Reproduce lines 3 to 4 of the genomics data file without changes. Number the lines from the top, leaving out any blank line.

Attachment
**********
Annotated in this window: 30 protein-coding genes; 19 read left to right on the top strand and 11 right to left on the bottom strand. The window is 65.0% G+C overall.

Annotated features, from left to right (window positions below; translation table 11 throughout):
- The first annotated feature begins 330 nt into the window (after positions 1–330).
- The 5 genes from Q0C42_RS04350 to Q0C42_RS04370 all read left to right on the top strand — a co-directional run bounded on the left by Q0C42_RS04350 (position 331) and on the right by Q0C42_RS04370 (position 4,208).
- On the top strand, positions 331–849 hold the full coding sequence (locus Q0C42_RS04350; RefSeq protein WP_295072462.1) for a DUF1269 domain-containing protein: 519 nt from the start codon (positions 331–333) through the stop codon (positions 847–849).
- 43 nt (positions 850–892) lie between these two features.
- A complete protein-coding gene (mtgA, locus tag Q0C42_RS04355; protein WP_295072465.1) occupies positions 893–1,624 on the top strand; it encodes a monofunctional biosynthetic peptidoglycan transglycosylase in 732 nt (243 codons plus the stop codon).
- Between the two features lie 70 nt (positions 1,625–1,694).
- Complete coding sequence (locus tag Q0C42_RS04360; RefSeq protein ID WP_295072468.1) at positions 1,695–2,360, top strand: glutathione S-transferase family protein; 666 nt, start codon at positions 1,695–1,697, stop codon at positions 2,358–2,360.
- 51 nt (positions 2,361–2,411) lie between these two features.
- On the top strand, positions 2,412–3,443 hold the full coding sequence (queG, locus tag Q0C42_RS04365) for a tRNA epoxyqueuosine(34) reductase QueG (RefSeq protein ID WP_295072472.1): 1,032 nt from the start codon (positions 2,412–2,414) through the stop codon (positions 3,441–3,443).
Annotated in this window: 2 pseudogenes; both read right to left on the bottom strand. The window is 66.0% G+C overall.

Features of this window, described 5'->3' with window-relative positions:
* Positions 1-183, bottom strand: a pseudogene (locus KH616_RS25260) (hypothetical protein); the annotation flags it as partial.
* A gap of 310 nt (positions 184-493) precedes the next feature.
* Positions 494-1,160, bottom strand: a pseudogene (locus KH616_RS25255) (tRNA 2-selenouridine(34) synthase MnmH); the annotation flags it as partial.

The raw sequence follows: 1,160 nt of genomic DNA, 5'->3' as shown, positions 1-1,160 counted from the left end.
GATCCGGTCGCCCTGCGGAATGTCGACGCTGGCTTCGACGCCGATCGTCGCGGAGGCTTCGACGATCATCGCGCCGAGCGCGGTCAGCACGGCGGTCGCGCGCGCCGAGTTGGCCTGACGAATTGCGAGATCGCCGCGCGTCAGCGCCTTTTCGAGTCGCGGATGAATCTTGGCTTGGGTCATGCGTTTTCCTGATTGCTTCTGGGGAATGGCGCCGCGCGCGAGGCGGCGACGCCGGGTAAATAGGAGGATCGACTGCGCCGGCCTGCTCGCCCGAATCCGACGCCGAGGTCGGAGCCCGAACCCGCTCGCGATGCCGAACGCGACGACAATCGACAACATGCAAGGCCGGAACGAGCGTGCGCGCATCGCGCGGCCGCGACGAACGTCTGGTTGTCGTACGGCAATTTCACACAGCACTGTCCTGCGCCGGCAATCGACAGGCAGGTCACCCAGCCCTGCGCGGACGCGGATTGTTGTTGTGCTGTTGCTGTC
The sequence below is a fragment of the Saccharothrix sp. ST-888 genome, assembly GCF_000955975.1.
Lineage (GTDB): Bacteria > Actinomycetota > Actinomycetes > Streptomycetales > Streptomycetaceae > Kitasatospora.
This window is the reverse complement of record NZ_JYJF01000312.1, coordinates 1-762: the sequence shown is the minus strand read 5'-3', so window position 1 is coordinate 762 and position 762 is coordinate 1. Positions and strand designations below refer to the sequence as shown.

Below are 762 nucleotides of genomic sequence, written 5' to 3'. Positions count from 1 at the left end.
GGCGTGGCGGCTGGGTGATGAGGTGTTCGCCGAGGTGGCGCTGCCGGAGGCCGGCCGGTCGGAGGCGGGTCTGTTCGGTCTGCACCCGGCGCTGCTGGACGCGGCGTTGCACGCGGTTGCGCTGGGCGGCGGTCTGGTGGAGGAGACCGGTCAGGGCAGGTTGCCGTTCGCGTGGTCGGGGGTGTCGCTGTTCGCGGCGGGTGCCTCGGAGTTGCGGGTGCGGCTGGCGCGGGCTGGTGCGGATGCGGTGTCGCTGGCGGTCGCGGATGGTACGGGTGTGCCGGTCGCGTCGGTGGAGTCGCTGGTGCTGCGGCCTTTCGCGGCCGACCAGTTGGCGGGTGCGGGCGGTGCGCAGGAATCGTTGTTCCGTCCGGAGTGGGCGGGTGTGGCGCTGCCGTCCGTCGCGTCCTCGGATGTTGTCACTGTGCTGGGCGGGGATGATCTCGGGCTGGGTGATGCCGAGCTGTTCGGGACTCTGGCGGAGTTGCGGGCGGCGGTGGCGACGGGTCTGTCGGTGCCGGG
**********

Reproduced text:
- The first annotated feature begins 330 nt into the window (after positions 1–330).
- The 5 genes from Q0C42_RS04350 to Q0C42_RS04370 all read left to right on the top strand — a co-directional run bounded on the left by Q0C42_RS04350 (position 331) and on the right by Q0C42_RS04370 (position 4,208).